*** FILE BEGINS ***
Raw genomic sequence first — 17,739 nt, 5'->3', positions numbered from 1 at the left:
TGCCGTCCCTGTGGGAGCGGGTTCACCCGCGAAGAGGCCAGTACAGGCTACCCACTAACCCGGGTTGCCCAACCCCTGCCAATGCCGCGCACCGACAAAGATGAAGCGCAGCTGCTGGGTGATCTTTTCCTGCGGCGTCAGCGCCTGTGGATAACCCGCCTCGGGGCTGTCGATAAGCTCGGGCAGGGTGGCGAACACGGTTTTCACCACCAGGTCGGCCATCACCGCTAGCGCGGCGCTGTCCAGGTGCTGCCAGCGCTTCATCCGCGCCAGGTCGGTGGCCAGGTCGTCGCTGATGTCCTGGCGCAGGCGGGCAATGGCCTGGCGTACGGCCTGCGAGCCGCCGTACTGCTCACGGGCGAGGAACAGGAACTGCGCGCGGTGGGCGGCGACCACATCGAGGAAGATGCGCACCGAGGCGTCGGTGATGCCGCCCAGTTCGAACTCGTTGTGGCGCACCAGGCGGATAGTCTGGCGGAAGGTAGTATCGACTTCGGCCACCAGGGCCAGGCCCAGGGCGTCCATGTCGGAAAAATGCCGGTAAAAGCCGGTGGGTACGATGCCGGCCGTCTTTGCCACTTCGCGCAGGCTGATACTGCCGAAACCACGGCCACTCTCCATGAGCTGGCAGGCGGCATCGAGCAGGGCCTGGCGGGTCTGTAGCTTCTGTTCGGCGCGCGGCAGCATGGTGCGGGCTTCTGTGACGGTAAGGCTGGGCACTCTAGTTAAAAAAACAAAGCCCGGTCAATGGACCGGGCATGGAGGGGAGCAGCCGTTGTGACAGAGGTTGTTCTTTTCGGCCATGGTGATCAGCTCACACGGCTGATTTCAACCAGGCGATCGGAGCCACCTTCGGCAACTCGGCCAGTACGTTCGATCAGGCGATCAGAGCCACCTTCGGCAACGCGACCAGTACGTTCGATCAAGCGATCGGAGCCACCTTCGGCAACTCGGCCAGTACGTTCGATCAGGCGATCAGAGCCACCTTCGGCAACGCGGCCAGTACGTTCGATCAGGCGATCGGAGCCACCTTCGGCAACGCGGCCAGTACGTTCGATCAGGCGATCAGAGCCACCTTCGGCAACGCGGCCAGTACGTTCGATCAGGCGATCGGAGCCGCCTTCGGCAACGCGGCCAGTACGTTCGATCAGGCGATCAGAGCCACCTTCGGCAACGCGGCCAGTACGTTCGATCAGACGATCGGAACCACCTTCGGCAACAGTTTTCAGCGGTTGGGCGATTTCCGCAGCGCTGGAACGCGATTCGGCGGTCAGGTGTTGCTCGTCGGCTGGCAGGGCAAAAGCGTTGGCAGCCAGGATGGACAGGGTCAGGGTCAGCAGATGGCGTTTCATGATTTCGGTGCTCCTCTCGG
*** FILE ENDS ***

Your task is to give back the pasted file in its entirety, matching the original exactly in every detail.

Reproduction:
Raw genomic sequence first — 17,739 nt, 5'->3', positions numbered from 1 at the left:
TGCCGTCCCTGTGGGAGCGGGTTCACCCGCGAAGAGGCCAGTACAGGCTACCCACTAACCCGGGTTGCCCAACCCCTGCCAATGCCGCGCACCGACAAAGATGAAGCGCAGCTGCTGGGTGATCTTTTCCTGCGGCGTCAGCGCCTGTGGATAACCCGCCTCGGGGCTGTCGATAAGCTCGGGCAGGGTGGCGAACACGGTTTTCACCACCAGGTCGGCCATCACCGCTAGCGCGGCGCTGTCCAGGTGCTGCCAGCGCTTCATCCGCGCCAGGTCGGTGGCCAGGTCGTCGCTGATGTCCTGGCGCAGGCGGGCAATGGCCTGGCGTACGGCCTGCGAGCCGCCGTACTGCTCACGGGCGAGGAACAGGAACTGCGCGCGGTGGGCGGCGACCACATCGAGGAAGATGCGCACCGAGGCGTCGGTGATGCCGCCCAGTTCGAACTCGTTGTGGCGCACCAGGCGGATAGTCTGGCGGAAGGTAGTATCGACTTCGGCCACCAGGGCCAGGCCCAGGGCGTCCATGTCGGAAAAATGCCGGTAAAAGCCGGTGGGTACGATGCCGGCCGTCTTTGCCACTTCGCGCAGGCTGATACTGCCGAAACCACGGCCACTCTCCATGAGCTGGCAGGCGGCATCGAGCAGGGCCTGGCGGGTCTGTAGCTTCTGTTCGGCGCGCGGCAGCATGGTGCGGGCTTCTGTGACGGTAAGGCTGGGCACTCTAGTTAAAAAAACAAAGCCCGGTCAATGGACCGGGCATGGAGGGGAGCAGCCGTTGTGACAGAGGTTGTTCTTTTCGGCCATGGTGATCAGCTCACACGGCTGATTTCAACCAGGCGATCGGAGCCACCTTCGGCAACTCGGCCAGTACGTTCGATCAGGCGATCAGAGCCACCTTCGGCAACGCGACCAGTACGTTCGATCAAGCGATCGGAGCCACCTTCGGCAACTCGGCCAGTACGTTCGATCAGGCGATCAGAGCCACCTTCGGCAACGCGGCCAGTACGTTCGATCAGGCGATCGGAGCCACCTTCGGCAACGCGGCCAGTACGTTCGATCAGGCGATCAGAGCCACCTTCGGCAACGCGGCCAGTACGTTCGATCAGGCGATCGGAGCCGCCTTCGGCAACGCGGCCAGTACGTTCGATCAGGCGATCAGAGCCACCTTCGGCAACGCGGCCAGTACGTTCGATCAGACGATCGGAACCACCTTCGGCAACAGTTTTCAGCGGTTGGGCGATTTCCGCAGCGCTGGAACGCGATTCGGCGGTCAGGTGTTGCTCGTCGGCTGGCAGGGCAAAAGCGTTGGCAGCCAGGATGGACAGGGTCAGGGTCAGCAGATGGCGTTTCATGATTTCGGTGCTCCTCTCGG